Climate Change Overview

Country Summary

This page presents high-level information for China's climate zones and its seasonal cycle for mean temperature and precipitation for the latest climatology, 1991-2020. Climate zone classifications are derived from the Köppen-Geiger climate classification system, which divides climates into five main climate groups divided based on seasonal precipitation and temperature patterns. The five main groups are A (tropical), B (dry), C (temperate), D (continental), and E (polar). All climates except for those in the E group are assigned a seasonal precipitation sub-group (second letter).  Climate classifications are identified by hovering your mouse over the legend. A narrative overview of China's country context and climate is provided following the visualizations.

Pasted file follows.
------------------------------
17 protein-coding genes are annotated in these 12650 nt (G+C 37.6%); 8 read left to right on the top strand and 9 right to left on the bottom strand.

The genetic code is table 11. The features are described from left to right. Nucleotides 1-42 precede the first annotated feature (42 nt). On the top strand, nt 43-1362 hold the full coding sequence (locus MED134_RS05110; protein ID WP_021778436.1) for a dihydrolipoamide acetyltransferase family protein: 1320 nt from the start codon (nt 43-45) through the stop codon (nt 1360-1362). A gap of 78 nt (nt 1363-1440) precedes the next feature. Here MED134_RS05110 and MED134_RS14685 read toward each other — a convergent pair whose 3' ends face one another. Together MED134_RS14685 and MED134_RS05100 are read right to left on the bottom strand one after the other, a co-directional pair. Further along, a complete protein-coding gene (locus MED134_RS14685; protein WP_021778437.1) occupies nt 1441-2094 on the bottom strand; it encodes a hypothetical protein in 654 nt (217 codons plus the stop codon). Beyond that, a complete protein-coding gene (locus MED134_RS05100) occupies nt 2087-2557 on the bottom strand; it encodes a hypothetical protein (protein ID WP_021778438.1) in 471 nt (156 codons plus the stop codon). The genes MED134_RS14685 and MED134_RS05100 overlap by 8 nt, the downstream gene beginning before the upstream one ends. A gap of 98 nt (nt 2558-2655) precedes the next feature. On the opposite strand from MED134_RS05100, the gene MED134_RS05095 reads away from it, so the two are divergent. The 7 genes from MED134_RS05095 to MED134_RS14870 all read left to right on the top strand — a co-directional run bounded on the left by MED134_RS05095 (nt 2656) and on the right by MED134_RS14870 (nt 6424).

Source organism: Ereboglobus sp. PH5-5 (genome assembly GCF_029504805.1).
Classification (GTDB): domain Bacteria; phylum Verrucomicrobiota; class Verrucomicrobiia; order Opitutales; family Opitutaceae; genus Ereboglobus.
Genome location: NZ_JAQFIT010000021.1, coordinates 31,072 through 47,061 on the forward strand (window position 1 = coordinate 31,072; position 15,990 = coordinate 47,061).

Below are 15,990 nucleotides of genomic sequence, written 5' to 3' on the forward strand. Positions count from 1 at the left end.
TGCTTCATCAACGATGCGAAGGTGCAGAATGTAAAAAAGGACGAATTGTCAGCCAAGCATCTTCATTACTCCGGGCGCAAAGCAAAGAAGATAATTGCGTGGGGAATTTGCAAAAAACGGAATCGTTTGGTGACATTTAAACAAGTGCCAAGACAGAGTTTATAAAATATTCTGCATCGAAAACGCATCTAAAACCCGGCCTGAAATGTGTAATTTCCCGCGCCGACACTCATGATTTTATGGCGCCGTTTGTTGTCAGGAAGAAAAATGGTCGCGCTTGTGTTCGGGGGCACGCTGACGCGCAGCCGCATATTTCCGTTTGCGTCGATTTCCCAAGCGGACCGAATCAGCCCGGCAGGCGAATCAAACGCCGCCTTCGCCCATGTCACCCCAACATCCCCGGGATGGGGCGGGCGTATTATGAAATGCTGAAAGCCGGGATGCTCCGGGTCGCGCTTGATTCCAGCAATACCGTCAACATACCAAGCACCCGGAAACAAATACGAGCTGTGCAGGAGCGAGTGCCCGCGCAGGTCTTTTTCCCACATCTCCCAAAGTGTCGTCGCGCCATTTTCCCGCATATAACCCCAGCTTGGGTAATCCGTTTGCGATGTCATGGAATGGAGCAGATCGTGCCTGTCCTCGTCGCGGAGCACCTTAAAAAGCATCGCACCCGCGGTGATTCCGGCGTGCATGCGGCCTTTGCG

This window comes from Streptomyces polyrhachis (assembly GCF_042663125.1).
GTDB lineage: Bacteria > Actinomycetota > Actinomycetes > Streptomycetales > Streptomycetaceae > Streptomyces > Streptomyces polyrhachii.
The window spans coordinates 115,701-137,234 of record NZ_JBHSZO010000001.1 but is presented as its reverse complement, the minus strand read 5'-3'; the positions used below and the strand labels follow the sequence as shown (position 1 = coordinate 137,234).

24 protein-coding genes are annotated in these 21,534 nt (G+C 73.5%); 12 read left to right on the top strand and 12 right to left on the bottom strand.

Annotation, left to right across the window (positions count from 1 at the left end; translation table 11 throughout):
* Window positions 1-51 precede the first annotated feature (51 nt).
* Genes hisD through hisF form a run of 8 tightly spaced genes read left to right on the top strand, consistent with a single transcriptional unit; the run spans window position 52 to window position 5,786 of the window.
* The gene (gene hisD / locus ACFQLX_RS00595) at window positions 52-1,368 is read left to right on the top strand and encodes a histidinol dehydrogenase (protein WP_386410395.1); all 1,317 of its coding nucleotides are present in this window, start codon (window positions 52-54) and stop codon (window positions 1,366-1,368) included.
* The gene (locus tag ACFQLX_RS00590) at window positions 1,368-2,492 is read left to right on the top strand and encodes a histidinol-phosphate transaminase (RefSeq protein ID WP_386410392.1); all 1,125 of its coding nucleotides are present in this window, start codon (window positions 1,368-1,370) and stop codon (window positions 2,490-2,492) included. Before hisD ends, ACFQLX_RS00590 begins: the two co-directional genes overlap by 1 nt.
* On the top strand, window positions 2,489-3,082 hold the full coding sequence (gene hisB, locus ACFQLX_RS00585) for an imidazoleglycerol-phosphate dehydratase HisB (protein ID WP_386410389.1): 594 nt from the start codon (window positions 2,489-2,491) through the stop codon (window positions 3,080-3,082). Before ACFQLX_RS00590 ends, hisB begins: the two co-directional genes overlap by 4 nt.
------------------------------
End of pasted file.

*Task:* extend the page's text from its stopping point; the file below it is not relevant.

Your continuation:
The People’s Republic of China, an upper-middle income country, is the world’s second largest economy and the largest country by population, with over 1.4 billion people. The country is highly diverse, both in geography and ethnography. The country’s geography can be generally divided into four regions. The Southern region, consisting of hilly terrain and the Yunnan-Guizhou Plateau. The Northern region, consisting of low productivity plains and deserts, including Inner Mongolia Autonomous Region. The Western Region, consisting of high-altitude plains and mountains in Tibet Autonomous Region, and the Eastern region, which can be sub-divided into the Central Plain, North Plain, and the Northeast Plain, consisting of alluvial plains of the Yangtze and Yellow Rivers, and a densely populated coastline. As of 2018 China contained six cities with populations over 10 million. As of 2019, the economy of China was led by the service sector (53.9%) and industry (39.0%). However, the relative contribution of sectors to GDP is somewhat mismatched against the labor force, with agriculture employing approximately 27.7% of the working population (over 200 million smallholder farmers), industry 28.8% and services 43.5%. China has made great progress in its efforts of comprehensive poverty alleviation by 2020. As of 2019, 0.6% of the population were reported to be below the national poverty line, representing a dramatic reduction in poverty rates over the past three decades. Rapid economic growth is believed to have coincided with growth in income and wealth inequality; in 2016 the World Bank Group estimated China’s GINI Index (a representation of wealth distribution and inequality) at 38.5. Even in proportion to its large size and economy, China’s vulnerability to climatic hazards is high. Annual losses due to natural hazards average $76 billion and around one third of China’s agricultural land is affected by natural hazards such as storms, droughts, floods, land subsidence, and landslides. In 2020, China acknowledged its aim to peak CO2 emissions before 2030 and achieve carbon neutrality by 2060. While vulnerability, as indicated by poverty rates, has reduced in China, levels of risk have remained high due to equally sharp rises in exposure as rapid development has taken place in urban areas without sufficient protection to natural hazards. The urban population in China was 60.3% (2019) as people migrate from rural areas due to economic reasons and impacts from climate change.